I started with the factory tilt on my thick wool carpet and it clearly muffled the LF response.  Leveled up on the wood platforms with rubber/foam blocks on the corners yielded a massive improvement in the LF as might be expected.

Any thoughts, David?  


@whitestix  Mark, your approach will be (should be) dictated by the type of flooring you have. As you found out with your thick wool carpet having that platform makes sense. What you put under the platform is really your call. I'd encourage you to experiment with platforms of larger square areas and even material...should you be up for it. : )

I know you know this, but writing this out for others who may come across your thread: the reason for the platform is for dispersal of the sound waves from the bottom port (IF the Jazzons / Nenuphars are in a carpeted room, the thicker / deeper the carpet the more critical this becomes).


Regarding the second half of your above post...with respect to the tilted design.

I think we can infer that there were clear headed reasons why Cube chose the design approach they did as they developed these speakers.


HOWEVER, this is a personal hobby and we make our compromises and trade-offs and have our aesthetic preferences.

IF you want your Jazzons LEVEL keep them level.

If, at some point in the future, you want to change things is both an easy fix to make and an easy one to evaluate as an audiophile.


A very reasonable and erudite response, pointing out alternatives.  You and Charlesdad are always helpful with your responses.  Thanks very much... I will experiment.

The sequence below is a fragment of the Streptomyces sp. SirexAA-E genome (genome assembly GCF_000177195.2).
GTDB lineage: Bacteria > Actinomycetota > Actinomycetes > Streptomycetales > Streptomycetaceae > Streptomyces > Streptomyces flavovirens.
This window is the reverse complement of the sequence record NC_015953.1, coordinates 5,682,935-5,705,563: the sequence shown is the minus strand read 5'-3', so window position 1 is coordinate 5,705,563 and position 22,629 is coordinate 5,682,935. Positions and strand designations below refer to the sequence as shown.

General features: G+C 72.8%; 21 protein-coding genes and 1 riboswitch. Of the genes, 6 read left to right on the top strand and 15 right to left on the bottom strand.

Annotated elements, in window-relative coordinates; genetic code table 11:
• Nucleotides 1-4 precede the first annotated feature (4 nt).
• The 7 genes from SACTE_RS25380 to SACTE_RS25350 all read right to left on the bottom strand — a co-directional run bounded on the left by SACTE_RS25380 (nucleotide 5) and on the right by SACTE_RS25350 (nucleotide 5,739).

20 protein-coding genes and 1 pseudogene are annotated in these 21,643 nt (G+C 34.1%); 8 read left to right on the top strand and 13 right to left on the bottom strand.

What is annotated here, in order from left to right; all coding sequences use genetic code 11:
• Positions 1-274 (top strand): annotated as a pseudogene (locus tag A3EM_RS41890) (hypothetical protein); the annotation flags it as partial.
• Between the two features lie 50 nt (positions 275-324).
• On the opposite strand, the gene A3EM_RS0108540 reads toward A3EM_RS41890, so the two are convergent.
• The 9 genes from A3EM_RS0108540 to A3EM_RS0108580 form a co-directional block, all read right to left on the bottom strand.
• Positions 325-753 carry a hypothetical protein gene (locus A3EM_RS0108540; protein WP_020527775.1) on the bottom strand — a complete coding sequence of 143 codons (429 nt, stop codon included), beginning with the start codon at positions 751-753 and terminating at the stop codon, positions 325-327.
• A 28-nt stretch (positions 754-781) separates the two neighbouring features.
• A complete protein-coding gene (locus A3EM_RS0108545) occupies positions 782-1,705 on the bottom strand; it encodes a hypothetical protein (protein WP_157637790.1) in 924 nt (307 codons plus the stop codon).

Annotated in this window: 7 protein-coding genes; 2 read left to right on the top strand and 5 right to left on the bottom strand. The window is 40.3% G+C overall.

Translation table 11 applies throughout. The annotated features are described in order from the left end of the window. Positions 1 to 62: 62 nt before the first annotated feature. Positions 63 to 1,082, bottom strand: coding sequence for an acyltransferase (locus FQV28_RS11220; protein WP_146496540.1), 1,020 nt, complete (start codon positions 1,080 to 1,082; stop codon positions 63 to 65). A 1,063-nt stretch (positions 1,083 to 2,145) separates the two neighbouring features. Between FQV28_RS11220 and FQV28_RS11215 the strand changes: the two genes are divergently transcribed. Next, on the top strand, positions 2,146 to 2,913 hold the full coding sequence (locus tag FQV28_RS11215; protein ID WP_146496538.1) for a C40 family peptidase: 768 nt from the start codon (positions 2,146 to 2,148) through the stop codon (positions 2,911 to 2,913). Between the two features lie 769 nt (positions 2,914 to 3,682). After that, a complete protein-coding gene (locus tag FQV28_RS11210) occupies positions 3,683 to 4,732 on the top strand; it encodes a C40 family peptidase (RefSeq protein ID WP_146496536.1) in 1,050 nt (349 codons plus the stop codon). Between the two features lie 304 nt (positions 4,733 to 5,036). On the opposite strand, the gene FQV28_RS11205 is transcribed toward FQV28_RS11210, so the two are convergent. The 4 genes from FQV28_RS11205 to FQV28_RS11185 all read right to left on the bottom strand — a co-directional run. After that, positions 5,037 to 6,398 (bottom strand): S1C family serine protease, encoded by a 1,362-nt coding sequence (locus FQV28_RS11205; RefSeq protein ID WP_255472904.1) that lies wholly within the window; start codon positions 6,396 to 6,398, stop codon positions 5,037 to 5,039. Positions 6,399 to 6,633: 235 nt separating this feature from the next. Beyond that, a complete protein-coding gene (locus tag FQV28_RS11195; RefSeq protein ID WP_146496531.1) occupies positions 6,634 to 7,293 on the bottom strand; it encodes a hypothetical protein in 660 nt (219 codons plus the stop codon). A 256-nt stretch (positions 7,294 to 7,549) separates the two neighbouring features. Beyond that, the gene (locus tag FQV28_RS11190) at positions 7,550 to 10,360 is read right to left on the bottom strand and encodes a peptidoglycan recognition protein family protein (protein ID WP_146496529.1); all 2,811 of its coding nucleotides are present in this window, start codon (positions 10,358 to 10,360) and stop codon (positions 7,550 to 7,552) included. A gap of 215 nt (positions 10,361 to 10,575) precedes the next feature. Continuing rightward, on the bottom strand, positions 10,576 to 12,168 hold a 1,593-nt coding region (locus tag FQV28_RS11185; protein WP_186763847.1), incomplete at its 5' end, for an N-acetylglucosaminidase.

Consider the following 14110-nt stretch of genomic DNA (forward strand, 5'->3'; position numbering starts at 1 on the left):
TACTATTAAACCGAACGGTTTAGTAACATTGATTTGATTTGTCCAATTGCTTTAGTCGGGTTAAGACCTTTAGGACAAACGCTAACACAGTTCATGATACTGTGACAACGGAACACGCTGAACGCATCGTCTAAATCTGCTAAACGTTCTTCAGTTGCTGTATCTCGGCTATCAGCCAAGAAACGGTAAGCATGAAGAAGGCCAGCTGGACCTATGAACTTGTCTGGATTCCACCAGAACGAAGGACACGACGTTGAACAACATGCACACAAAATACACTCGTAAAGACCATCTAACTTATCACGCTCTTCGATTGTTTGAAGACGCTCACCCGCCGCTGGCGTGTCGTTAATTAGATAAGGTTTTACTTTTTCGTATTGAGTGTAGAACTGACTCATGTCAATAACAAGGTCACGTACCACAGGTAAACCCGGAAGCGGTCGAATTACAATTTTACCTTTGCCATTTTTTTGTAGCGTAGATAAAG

I had my Dynaudio C1 Signatures playing for a week and loved the directness and detail of their performance, but I like the Jazzon's even more.  The Cubes just sound more like musicians playing in the room and not like speakers playing music in the room, to put it one way.  There is such an effortlessness and ease to the music with the Cubes and they love Don Sachs/Lynn Olson's new 300b monos.  

There is such an effortlessness and ease to the music with the Cubes and they love Don Sachs/Lynn Olson's new 300b monos

Sublime I have no doubt.



I ordered the Townshend Seismic Sound Bars today for my speakers. They are less than half the price of the Seismic Platforms and might be nearly as efficacious.  I am sure that they will be a nice improvement.

My Italian friend with upgraded Nenuphars has recently purchased the new Qualio speakers and prefers them his Cubes. The Qualio's have gotten fab reviews in 6 Moons and elsewhere and are half the price of the Nenuphars.  I'd be keen to hear them sometime.